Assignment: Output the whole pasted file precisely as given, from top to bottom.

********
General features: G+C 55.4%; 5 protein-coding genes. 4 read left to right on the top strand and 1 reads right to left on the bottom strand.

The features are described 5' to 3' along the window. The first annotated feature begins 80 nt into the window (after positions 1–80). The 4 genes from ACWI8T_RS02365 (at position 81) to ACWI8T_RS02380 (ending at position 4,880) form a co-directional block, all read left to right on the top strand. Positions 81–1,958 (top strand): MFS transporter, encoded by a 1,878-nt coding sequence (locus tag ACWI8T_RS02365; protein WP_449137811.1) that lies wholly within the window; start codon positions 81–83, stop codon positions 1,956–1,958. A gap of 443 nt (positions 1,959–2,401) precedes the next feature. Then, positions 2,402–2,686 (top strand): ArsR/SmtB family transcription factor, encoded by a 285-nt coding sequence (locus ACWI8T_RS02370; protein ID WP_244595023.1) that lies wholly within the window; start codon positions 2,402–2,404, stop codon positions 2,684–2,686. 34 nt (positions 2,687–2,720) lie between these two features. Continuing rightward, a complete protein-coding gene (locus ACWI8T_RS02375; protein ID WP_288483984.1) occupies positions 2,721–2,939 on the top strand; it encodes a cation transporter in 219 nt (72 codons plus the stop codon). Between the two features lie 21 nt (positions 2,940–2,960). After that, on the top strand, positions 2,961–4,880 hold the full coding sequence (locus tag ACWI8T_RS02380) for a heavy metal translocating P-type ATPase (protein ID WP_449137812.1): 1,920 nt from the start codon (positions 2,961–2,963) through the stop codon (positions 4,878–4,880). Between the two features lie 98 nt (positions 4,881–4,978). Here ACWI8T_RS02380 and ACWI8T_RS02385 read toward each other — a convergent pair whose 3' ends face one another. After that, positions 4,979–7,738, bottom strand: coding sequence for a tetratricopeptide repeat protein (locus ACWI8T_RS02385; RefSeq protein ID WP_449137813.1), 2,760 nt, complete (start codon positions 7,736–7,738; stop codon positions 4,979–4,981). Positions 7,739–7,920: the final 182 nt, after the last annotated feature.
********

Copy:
General features: G+C 55.4%; 5 protein-coding genes. 4 read left to right on the top strand and 1 reads right to left on the bottom strand.

The features are described 5' to 3' along the window. The first annotated feature begins 80 nt into the window (after positions 1–80). The 4 genes from ACWI8T_RS02365 (at position 81) to ACWI8T_RS02380 (ending at position 4,880) form a co-directional block, all read left to right on the top strand. Positions 81–1,958 (top strand): MFS transporter, encoded by a 1,878-nt coding sequence (locus tag ACWI8T_RS02365; protein WP_449137811.1) that lies wholly within the window; start codon positions 81–83, stop codon positions 1,956–1,958. A gap of 443 nt (positions 1,959–2,401) precedes the next feature. Then, positions 2,402–2,686 (top strand): ArsR/SmtB family transcription factor, encoded by a 285-nt coding sequence (locus ACWI8T_RS02370; protein ID WP_244595023.1) that lies wholly within the window; start codon positions 2,402–2,404, stop codon positions 2,684–2,686. 34 nt (positions 2,687–2,720) lie between these two features. Continuing rightward, a complete protein-coding gene (locus ACWI8T_RS02375; protein ID WP_288483984.1) occupies positions 2,721–2,939 on the top strand; it encodes a cation transporter in 219 nt (72 codons plus the stop codon). Between the two features lie 21 nt (positions 2,940–2,960). After that, on the top strand, positions 2,961–4,880 hold the full coding sequence (locus tag ACWI8T_RS02380) for a heavy metal translocating P-type ATPase (protein ID WP_449137812.1): 1,920 nt from the start codon (positions 2,961–2,963) through the stop codon (positions 4,878–4,880). Between the two features lie 98 nt (positions 4,881–4,978). Here ACWI8T_RS02380 and ACWI8T_RS02385 read toward each other — a convergent pair whose 3' ends face one another. After that, positions 4,979–7,738, bottom strand: coding sequence for a tetratricopeptide repeat protein (locus ACWI8T_RS02385; RefSeq protein ID WP_449137813.1), 2,760 nt, complete (start codon positions 7,736–7,738; stop codon positions 4,979–4,981). Positions 7,739–7,920: the final 182 nt, after the last annotated feature.